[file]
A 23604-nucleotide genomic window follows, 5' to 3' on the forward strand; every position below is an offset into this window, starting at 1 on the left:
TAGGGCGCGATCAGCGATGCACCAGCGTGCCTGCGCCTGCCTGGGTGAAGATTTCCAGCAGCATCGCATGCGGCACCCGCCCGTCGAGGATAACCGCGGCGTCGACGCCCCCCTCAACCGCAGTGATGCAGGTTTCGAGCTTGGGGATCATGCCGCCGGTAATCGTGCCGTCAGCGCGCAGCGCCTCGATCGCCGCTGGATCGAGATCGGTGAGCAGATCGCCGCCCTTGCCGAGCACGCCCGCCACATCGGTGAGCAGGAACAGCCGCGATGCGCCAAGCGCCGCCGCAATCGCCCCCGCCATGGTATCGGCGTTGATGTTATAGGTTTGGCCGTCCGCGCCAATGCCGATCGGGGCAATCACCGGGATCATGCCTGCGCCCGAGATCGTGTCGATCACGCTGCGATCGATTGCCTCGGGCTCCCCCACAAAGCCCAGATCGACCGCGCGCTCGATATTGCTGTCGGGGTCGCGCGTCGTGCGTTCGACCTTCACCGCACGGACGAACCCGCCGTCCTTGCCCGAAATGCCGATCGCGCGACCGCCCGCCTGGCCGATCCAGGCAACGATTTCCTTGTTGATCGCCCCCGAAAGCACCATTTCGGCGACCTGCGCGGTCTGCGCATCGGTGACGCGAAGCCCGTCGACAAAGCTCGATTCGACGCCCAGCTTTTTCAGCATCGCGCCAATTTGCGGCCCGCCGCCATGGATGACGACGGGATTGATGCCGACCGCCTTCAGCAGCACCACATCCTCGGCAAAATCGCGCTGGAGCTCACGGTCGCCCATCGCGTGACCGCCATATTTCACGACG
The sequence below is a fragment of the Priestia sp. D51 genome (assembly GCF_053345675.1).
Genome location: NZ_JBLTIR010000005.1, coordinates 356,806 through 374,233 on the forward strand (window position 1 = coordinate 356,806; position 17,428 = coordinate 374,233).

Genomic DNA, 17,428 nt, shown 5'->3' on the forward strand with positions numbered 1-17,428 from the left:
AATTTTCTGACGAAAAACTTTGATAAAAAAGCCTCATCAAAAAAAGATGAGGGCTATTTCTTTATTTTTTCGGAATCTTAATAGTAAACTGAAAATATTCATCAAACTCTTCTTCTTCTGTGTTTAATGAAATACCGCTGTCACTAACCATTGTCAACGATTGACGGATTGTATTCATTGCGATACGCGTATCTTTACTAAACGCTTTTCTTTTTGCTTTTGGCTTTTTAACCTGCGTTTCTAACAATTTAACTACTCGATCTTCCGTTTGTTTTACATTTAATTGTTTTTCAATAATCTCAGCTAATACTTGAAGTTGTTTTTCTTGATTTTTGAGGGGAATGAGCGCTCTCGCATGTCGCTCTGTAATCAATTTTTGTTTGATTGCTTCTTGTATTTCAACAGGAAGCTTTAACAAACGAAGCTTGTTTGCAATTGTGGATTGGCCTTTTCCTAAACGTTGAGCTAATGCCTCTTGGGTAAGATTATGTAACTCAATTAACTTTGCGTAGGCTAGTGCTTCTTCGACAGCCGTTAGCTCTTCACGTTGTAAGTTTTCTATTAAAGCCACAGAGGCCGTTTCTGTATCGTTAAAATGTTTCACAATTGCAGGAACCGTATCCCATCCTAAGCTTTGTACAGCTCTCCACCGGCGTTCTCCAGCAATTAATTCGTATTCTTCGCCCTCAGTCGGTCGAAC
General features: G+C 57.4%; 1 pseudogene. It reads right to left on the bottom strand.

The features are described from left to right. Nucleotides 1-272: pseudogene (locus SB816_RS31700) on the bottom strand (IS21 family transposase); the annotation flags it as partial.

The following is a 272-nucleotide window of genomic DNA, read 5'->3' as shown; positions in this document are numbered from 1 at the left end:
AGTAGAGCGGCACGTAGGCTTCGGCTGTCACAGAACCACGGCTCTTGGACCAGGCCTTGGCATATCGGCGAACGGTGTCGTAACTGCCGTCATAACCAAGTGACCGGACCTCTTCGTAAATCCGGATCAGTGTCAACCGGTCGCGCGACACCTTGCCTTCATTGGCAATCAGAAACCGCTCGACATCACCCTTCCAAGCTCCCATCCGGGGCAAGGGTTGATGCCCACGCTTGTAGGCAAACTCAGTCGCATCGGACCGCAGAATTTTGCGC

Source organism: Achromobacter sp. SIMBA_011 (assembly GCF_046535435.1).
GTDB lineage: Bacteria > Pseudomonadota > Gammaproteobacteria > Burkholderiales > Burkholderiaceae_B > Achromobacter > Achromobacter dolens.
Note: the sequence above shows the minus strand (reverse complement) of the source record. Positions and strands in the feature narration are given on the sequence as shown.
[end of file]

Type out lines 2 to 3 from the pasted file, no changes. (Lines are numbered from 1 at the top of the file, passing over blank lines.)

TAGGGCGCGATCAGCGATGCACCAGCGTGCCTGCGCCTGCCTGGGTGAAGATTTCCAGCAGCATCGCATGCGGCACCCGCCCGTCGAGGATAACCGCGGCGTCGACGCCCCCCTCAACCGCAGTGATGCAGGTTTCGAGCTTGGGGATCATGCCGCCGGTAATCGTGCCGTCAGCGCGCAGCGCCTCGATCGCCGCTGGATCGAGATCGGTGAGCAGATCGCCGCCCTTGCCGAGCACGCCCGCCACATCGGTGAGCAGGAACAGCCGCGATGCGCCAAGCGCCGCCGCAATCGCCCCCGCCATGGTATCGGCGTTGATGTTATAGGTTTGGCCGTCCGCGCCAATGCCGATCGGGGCAATCACCGGGATCATGCCTGCGCCCGAGATCGTGTCGATCACGCTGCGATCGATTGCCTCGGGCTCCCCCACAAAGCCCAGATCGACCGCGCGCTCGATATTGCTGTCGGGGTCGCGCGTCGTGCGTTCGACCTTCACCGCACGGACGAACCCGCCGTCCTTGCCCGAAATGCCGATCGCGCGACCGCCCGCCTGGCCGATCCAGGCAACGATTTCCTTGTTGATCGCCCCCGAAAGCACCATTTCGGCGACCTGCGCGGTCTGCGCATCGGTGACGCGAAGCCCGTCGACAAAGCTCGATTCGACGCCCAGCTTTTTCAGCATCGCGCCAATTTGCGGCCCGCCGCCATGGATGACGACGGGATTGATGCCGACCGCCTTCAGCAGCACCACATCCTCGGCAAAATCGCGCTGGAGCTCACGGTCGCCCATCGCGTGACCGCCATATTTCACGACG
The sequence below is a fragment of the Priestia sp. D51 genome (assembly GCF_053345675.1).